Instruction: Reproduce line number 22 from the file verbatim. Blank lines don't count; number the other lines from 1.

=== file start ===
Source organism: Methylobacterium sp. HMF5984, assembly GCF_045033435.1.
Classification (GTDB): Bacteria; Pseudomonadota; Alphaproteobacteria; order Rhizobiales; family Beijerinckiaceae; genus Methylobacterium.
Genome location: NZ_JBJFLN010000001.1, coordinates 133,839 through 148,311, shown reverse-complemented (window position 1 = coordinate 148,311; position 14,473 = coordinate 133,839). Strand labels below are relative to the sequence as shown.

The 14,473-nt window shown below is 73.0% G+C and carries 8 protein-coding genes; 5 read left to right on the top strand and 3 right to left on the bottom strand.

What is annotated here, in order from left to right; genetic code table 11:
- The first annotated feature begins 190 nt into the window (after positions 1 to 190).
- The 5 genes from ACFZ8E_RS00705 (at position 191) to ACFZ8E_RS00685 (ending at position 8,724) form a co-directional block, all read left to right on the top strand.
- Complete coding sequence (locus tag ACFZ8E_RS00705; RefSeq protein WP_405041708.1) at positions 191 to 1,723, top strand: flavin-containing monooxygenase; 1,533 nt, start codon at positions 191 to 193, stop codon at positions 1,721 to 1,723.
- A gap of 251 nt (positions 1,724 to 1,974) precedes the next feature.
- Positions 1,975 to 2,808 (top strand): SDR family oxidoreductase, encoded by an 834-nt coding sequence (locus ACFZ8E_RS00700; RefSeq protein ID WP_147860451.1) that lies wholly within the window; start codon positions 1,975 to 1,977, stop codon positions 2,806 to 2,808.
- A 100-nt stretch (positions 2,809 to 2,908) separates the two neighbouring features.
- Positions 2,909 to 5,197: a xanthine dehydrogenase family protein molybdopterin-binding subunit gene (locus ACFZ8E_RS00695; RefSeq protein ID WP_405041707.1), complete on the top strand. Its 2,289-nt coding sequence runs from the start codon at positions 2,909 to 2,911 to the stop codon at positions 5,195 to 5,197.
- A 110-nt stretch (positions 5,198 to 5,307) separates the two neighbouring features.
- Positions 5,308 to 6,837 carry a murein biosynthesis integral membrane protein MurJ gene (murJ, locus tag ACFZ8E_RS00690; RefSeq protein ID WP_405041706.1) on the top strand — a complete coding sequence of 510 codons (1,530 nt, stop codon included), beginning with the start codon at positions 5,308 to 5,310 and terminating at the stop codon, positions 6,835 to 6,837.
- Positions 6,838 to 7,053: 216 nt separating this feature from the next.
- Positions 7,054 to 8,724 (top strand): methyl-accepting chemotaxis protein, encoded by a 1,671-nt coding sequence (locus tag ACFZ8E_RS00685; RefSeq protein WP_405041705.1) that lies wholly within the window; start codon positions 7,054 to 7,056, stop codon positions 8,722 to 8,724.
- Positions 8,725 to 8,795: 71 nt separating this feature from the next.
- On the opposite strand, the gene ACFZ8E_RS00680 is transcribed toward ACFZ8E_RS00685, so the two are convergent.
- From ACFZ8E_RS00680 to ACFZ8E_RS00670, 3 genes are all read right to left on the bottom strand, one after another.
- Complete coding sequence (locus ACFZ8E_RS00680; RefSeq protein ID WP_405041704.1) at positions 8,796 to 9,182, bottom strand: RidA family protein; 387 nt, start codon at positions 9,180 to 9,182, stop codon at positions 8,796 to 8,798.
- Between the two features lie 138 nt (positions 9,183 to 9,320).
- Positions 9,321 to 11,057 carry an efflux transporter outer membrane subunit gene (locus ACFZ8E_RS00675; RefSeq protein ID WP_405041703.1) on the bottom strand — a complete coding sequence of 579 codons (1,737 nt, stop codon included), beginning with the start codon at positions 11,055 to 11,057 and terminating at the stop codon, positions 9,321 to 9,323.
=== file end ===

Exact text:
- Positions 9,321 to 11,057 carry an efflux transporter outer membrane subunit gene (locus ACFZ8E_RS00675; RefSeq protein ID WP_405041703.1) on the bottom strand — a complete coding sequence of 579 codons (1,737 nt, stop codon included), beginning with the start codon at positions 11,055 to 11,057 and terminating at the stop codon, positions 9,321 to 9,323.